Celebration of the spirit of BEAR

   Bear is a symbol of a personality balanced between the active and the nurturing personalities.  We all know that bears are strong, can be ferocious, and are to be feared. The grizzlies and polar bears are the most famous for these characteristics. Bears are generally composed, calm, but at a ready to react swiftly. They’re not aggressive unless they’re given a reason. They are unpredictable because they stand strongly within themselves.  The Bear’s characteristics of strength and courage are respected everywhere.
   We also all know the image of the mother and cub – the tender and long nurturing of the young from winter’s hibernation through two years of childhood where the mother teaches the young all it needs to know and ferociously defends it against all threats to its life.  When male bears meet they go through careful gestures like boxing to establish who is the strongest, who has the rights to the best fishing areas, but even a large male will avoid a smaller mothering female because of the ferociousness of these mothers.
   In summer, Bear is outgoing:   adventurous, curious, playful, assertively searching out every edible resource as it relentlessly prepares for winter.  Bears climb trees;  they can walk on their hind feet;   they run amazingly swiftly (up to 35 miles an hour!)  Bears swim; they even have a swim style called snorkeling where they pull along mostly underwater except for their ears, watching for fish.  .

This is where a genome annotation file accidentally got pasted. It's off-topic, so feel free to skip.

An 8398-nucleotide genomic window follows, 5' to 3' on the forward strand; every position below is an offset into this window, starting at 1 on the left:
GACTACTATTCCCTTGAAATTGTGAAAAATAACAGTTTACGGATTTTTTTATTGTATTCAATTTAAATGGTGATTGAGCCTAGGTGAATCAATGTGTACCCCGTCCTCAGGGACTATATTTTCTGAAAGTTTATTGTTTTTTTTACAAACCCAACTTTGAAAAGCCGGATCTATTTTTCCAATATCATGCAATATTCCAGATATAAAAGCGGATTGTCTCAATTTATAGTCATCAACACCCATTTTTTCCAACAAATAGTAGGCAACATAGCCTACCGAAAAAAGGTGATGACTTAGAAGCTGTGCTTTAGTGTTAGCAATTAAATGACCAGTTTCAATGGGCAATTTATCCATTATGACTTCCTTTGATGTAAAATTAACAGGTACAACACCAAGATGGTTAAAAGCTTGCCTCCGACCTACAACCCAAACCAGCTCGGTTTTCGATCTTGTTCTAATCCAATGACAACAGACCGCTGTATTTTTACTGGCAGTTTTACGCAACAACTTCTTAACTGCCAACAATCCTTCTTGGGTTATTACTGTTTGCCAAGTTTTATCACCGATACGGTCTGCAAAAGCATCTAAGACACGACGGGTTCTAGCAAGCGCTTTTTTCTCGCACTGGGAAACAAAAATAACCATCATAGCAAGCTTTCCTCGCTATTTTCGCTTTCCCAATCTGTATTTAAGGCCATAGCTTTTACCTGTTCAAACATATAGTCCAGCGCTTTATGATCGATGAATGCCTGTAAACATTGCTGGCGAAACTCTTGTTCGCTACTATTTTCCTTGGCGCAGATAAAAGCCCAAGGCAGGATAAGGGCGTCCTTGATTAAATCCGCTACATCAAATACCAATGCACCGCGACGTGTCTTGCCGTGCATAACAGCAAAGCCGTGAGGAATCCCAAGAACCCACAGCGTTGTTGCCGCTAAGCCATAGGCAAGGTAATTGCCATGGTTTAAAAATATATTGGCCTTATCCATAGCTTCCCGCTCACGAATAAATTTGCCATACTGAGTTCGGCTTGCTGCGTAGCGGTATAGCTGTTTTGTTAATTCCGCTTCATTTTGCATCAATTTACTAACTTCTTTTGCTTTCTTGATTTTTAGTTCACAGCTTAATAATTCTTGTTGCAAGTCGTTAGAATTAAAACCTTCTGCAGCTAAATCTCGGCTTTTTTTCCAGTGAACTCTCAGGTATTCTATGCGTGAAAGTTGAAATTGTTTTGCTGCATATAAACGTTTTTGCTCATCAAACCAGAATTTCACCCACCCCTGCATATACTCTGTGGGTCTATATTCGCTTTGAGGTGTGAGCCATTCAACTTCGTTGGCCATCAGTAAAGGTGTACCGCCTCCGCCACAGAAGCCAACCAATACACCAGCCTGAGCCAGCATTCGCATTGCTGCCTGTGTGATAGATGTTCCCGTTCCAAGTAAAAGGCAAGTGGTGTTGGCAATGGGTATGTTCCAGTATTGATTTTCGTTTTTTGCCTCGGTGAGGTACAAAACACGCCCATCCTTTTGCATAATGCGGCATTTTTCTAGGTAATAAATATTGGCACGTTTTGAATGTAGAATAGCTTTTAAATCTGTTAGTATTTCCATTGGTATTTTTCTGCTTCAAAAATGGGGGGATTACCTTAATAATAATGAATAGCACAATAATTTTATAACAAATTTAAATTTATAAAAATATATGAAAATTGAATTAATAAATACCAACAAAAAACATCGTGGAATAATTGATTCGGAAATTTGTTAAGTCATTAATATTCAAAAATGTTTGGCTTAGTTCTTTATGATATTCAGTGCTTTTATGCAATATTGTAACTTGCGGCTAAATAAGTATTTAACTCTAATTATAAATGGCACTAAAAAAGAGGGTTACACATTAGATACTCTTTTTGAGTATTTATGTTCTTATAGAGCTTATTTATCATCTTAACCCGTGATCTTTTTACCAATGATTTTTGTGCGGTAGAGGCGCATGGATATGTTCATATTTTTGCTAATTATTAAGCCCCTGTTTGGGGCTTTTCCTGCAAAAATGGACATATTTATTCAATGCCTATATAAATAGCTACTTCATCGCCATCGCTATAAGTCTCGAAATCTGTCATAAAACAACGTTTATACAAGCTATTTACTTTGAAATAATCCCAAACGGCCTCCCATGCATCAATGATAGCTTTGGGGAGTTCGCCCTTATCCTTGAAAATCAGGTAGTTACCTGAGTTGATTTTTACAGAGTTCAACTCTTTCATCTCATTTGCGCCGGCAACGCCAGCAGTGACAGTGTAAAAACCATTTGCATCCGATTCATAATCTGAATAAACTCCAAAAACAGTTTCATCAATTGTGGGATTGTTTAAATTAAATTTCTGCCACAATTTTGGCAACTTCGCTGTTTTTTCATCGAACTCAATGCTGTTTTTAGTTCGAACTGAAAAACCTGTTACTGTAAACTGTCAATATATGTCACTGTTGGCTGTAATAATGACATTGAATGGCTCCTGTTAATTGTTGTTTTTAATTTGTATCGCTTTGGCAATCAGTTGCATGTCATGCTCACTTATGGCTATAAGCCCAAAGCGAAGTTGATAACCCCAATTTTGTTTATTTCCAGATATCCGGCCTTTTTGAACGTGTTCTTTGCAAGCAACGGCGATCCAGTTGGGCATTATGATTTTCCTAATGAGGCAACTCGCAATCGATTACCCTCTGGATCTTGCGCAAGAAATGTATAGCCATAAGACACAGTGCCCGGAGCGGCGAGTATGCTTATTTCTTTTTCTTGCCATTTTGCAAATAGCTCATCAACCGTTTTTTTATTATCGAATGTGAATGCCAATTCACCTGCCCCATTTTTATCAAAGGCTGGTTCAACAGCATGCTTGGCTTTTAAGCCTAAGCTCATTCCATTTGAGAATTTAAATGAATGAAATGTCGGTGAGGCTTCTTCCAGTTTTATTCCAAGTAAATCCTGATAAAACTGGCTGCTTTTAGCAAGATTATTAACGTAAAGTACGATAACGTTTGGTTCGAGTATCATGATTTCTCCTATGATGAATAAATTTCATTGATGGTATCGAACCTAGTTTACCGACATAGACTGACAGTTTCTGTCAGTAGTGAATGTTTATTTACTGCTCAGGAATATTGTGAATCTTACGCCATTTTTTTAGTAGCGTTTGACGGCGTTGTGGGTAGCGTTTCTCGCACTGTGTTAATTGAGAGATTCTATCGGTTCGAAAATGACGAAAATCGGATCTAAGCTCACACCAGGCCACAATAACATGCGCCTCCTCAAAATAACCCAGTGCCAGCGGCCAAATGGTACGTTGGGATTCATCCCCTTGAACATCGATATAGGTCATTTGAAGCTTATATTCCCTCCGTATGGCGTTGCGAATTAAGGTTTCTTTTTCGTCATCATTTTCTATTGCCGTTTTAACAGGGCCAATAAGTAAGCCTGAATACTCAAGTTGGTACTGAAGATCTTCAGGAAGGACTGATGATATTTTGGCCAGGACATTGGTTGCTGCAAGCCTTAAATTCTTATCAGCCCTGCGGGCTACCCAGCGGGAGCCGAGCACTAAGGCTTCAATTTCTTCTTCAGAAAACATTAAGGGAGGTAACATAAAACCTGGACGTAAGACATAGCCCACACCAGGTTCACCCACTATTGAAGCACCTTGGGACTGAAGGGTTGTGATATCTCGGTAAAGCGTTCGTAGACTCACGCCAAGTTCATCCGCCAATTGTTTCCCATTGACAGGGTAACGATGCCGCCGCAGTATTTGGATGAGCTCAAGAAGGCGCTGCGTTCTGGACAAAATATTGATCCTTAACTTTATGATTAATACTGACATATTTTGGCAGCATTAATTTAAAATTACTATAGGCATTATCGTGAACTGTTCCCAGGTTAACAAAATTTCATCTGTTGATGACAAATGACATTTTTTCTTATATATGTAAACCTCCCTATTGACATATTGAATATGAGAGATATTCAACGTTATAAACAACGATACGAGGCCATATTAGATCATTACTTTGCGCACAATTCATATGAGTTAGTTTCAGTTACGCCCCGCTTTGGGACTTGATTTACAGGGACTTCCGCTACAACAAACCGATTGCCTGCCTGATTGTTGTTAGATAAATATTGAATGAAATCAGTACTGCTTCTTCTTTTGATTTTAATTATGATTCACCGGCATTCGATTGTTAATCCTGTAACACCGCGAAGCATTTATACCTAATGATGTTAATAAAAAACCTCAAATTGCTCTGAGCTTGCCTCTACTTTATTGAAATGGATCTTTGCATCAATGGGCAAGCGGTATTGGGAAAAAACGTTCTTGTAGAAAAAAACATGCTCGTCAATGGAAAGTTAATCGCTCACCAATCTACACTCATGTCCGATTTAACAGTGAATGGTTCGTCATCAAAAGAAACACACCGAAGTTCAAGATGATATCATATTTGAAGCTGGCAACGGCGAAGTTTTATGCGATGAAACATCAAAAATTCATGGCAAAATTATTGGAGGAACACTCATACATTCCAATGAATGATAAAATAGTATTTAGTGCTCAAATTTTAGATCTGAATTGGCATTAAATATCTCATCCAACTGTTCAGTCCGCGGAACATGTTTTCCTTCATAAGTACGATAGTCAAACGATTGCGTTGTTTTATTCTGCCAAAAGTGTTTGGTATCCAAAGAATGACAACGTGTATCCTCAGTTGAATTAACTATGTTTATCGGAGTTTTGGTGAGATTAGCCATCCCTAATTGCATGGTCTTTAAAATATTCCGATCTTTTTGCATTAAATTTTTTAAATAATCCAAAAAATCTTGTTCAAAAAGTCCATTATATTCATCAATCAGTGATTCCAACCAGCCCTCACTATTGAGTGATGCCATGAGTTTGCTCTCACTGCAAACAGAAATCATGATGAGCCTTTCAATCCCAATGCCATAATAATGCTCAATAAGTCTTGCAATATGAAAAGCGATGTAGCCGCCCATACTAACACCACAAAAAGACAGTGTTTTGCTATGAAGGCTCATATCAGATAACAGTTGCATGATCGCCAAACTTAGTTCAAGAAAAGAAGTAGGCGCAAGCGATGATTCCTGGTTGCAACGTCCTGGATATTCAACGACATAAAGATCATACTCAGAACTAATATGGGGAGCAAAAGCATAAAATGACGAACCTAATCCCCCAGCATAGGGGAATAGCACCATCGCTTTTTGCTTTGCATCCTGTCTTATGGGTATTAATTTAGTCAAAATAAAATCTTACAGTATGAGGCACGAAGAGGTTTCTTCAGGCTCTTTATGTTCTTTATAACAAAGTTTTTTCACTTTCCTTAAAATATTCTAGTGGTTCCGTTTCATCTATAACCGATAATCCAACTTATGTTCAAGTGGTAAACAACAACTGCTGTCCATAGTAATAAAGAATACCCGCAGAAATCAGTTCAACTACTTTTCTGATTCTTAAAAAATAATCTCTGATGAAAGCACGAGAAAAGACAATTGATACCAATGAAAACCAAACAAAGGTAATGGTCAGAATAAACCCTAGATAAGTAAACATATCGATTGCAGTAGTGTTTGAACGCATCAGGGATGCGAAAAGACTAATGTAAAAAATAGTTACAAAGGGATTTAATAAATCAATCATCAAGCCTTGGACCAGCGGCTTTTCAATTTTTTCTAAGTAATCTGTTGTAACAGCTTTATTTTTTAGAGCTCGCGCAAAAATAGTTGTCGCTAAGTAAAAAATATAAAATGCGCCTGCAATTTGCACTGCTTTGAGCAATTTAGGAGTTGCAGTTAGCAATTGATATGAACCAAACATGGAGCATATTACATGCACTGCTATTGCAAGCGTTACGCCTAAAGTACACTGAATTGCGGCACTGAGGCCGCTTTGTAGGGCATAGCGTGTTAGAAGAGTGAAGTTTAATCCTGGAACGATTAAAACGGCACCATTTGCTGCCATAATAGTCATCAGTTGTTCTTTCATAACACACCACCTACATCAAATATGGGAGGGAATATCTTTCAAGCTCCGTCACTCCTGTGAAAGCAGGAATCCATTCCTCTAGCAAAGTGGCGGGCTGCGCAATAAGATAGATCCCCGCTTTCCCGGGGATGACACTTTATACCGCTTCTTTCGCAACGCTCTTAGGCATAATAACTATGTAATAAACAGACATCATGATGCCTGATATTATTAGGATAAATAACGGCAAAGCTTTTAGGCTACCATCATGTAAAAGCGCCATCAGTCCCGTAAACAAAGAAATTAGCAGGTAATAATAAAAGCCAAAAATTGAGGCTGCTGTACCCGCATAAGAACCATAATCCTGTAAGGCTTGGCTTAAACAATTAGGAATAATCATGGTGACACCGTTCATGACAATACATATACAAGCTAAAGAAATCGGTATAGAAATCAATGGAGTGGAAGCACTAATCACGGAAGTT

Living in synch with the seasons, autumn comes and Bear eventually looks for a place to rest with winter.  Bears do not completely hibernate; they go into what’s called a torpor, sleeping most of the time but wake- able if disturbed. Winter in most places is longer than summer; some bears sleep up to seven months of the year!   This requires an enormous amount of eating all through summer and fall.  Bears eat anything:  Meat, fish, berries, honey, nuts, fruits, and anything edible.  
Like all animals except humans, bears mate only when the female is in estrus, about two or three weeks out of the year.  Newborn cubs may have different fathers.  Mothers give birth in the winter torpor and the cubs are unusually small and unformed, but nursing through the winter sleep they grow big enough to handle spring with the energy and curiosity of all young.  The torpor of winter is shaken off slowly as the ground awakens and the bears slowly wake up.